Jessie Gill, RN, @Marijuana_Mommy, is a cannabis nurse with a background in holistic health and hospice. After suffering a spinal injury, she reluctantly became a medical marijuana patient then quickly transitioned into an advocate.

 

Her site, MarijuanaMommy.com educates about cannabis while challenging the stigma against marijuana use. She’s been featured on Viceland and her work has appeared on VICE, GoodHousekeeping, Cosmopolitan, MSN, and more.

We were able to get a chance to interview Jessie and she shares to us her background and important tips on how to safely medicate on cannabis at home, how to talk to your kids about cannabis and its risks.


 

Ganjly: We love your website and we love what you do. Can you tell us how you got introduced to cannabis? And what inspired you to make MarijuanaMommy.com?

Jessie Gill: Thank you! It’s been a wild journey. I certainly never thought I’d be teaching about marijuana.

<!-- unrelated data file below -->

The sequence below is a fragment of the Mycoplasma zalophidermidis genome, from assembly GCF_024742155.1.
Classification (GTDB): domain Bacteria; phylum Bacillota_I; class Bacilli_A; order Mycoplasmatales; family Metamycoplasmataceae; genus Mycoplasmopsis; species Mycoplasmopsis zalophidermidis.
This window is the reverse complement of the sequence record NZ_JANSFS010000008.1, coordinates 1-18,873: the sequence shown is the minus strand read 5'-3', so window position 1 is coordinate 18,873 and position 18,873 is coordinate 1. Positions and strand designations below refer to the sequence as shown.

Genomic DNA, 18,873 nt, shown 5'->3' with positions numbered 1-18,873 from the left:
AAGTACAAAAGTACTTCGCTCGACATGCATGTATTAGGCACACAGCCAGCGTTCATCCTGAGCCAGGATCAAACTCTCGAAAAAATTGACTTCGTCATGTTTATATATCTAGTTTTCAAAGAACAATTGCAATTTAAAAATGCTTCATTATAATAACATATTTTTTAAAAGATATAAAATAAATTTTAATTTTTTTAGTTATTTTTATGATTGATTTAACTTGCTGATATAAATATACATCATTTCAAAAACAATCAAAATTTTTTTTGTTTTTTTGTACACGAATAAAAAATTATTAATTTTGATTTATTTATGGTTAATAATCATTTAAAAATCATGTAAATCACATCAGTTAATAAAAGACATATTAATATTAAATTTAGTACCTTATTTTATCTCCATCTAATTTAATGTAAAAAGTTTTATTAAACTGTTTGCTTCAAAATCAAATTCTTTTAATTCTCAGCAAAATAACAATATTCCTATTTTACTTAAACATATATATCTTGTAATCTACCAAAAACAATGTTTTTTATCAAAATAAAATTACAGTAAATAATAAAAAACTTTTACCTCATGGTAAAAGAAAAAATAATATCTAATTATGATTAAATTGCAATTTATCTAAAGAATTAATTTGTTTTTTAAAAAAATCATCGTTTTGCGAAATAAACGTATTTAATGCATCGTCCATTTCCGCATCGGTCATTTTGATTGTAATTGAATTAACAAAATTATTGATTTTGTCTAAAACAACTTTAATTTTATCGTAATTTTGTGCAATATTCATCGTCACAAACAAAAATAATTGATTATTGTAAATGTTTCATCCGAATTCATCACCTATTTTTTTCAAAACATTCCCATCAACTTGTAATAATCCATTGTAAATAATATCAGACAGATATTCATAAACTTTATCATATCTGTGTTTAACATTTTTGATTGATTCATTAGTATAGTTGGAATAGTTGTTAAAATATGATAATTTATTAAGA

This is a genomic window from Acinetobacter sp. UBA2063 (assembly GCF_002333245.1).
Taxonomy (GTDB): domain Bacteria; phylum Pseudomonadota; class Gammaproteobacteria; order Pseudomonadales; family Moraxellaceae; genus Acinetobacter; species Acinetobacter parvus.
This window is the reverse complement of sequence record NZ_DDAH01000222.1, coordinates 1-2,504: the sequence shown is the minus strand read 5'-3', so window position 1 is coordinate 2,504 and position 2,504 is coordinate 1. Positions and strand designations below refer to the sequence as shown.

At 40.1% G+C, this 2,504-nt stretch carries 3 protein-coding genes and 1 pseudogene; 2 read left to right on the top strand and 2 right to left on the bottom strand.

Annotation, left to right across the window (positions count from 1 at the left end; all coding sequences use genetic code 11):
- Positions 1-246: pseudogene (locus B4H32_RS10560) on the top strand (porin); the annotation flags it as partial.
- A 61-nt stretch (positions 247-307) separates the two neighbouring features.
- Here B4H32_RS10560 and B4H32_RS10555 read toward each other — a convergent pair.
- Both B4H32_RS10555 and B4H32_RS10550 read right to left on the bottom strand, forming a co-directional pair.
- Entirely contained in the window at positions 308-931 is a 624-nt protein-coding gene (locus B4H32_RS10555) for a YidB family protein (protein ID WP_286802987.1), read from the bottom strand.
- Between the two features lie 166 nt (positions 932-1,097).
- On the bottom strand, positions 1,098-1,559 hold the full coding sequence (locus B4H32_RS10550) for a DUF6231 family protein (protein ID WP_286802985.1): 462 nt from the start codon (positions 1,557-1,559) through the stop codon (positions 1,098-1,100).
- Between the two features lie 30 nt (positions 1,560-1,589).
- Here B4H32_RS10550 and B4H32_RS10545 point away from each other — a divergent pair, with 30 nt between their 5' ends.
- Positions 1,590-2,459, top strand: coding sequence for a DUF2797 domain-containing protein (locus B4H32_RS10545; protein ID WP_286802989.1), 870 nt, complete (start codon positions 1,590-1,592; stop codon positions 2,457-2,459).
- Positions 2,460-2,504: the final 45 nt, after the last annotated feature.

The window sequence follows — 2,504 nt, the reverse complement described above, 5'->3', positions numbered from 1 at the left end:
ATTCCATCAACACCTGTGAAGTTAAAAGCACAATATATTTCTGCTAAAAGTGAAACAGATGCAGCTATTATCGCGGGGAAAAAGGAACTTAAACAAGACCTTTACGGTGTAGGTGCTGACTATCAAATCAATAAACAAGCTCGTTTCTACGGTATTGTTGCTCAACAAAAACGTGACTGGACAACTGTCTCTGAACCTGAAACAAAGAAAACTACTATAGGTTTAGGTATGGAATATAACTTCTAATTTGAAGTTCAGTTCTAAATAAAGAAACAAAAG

I was working as a hospice nurse several years ago when I was injured in an accident. My nursing career ended and I started this long horrific journey to try to get better.

After trying every conservative treatment, I had a multi-level cervical spinal fusion which made me worse.

Eventually, I was living life dependent on opiates, valium, Lyrica and a bunch of other medications, but I was still living with unbearable pain and the meds added troublesome side effects. I was miserable and depressed. A friend suggested I try cannabis.

Now, I wasn’t cannabis naïve, but it had been years since I’d tried it. I really didn’t understand the plant at all and as a parent the stigma scared the crap out of me, so I was super resistant. In the end, my mom (who’s also a nurse) convinced me to try it.